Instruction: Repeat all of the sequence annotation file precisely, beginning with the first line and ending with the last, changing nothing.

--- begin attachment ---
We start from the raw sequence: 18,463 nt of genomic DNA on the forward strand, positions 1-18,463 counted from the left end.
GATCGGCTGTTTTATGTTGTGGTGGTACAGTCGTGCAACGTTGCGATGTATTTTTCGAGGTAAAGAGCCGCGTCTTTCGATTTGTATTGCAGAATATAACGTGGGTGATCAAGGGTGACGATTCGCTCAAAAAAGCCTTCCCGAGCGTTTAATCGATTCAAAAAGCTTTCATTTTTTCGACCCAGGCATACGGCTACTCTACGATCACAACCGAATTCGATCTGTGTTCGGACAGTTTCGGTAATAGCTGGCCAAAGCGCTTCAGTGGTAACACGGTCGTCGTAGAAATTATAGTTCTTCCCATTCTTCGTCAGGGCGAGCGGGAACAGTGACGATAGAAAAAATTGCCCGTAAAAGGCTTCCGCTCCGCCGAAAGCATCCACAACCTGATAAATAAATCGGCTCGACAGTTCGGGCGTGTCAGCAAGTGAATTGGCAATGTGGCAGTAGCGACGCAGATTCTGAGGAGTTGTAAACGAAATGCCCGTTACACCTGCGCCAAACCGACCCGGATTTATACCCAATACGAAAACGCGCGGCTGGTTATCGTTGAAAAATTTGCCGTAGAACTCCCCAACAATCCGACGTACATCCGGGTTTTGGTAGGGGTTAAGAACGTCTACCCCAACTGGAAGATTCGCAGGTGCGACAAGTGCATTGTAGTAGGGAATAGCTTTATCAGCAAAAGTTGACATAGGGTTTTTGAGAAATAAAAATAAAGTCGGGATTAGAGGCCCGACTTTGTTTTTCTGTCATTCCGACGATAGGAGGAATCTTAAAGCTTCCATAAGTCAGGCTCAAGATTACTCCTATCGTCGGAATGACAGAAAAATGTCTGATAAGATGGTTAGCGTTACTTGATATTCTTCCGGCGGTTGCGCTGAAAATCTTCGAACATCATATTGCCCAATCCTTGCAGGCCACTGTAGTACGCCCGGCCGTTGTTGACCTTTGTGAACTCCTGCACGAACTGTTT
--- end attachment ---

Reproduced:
We start from the raw sequence: 18,463 nt of genomic DNA on the forward strand, positions 1-18,463 counted from the left end.
GATCGGCTGTTTTATGTTGTGGTGGTACAGTCGTGCAACGTTGCGATGTATTTTTCGAGGTAAAGAGCCGCGTCTTTCGATTTGTATTGCAGAATATAACGTGGGTGATCAAGGGTGACGATTCGCTCAAAAAAGCCTTCCCGAGCGTTTAATCGATTCAAAAAGCTTTCATTTTTTCGACCCAGGCATACGGCTACTCTACGATCACAACCGAATTCGATCTGTGTTCGGACAGTTTCGGTAATAGCTGGCCAAAGCGCTTCAGTGGTAACACGGTCGTCGTAGAAATTATAGTTCTTCCCATTCTTCGTCAGGGCGAGCGGGAACAGTGACGATAGAAAAAATTGCCCGTAAAAGGCTTCCGCTCCGCCGAAAGCATCCACAACCTGATAAATAAATCGGCTCGACAGTTCGGGCGTGTCAGCAAGTGAATTGGCAATGTGGCAGTAGCGACGCAGATTCTGAGGAGTTGTAAACGAAATGCCCGTTACACCTGCGCCAAACCGACCCGGATTTATACCCAATACGAAAACGCGCGGCTGGTTATCGTTGAAAAATTTGCCGTAGAACTCCCCAACAATCCGACGTACATCCGGGTTTTGGTAGGGGTTAAGAACGTCTACCCCAACTGGAAGATTCGCAGGTGCGACAAGTGCATTGTAGTAGGGAATAGCTTTATCAGCAAAAGTTGACATAGGGTTTTTGAGAAATAAAAATAAAGTCGGGATTAGAGGCCCGACTTTGTTTTTCTGTCATTCCGACGATAGGAGGAATCTTAAAGCTTCCATAAGTCAGGCTCAAGATTACTCCTATCGTCGGAATGACAGAAAAATGTCTGATAAGATGGTTAGCGTTACTTGATATTCTTCCGGCGGTTGCGCTGAAAATCTTCGAACATCATATTGCCCAATCCTTGCAGGCCACTGTAGTACGCCCGGCCGTTGTTGACCTTTGTGAACTCCTGCACGAACTGTTT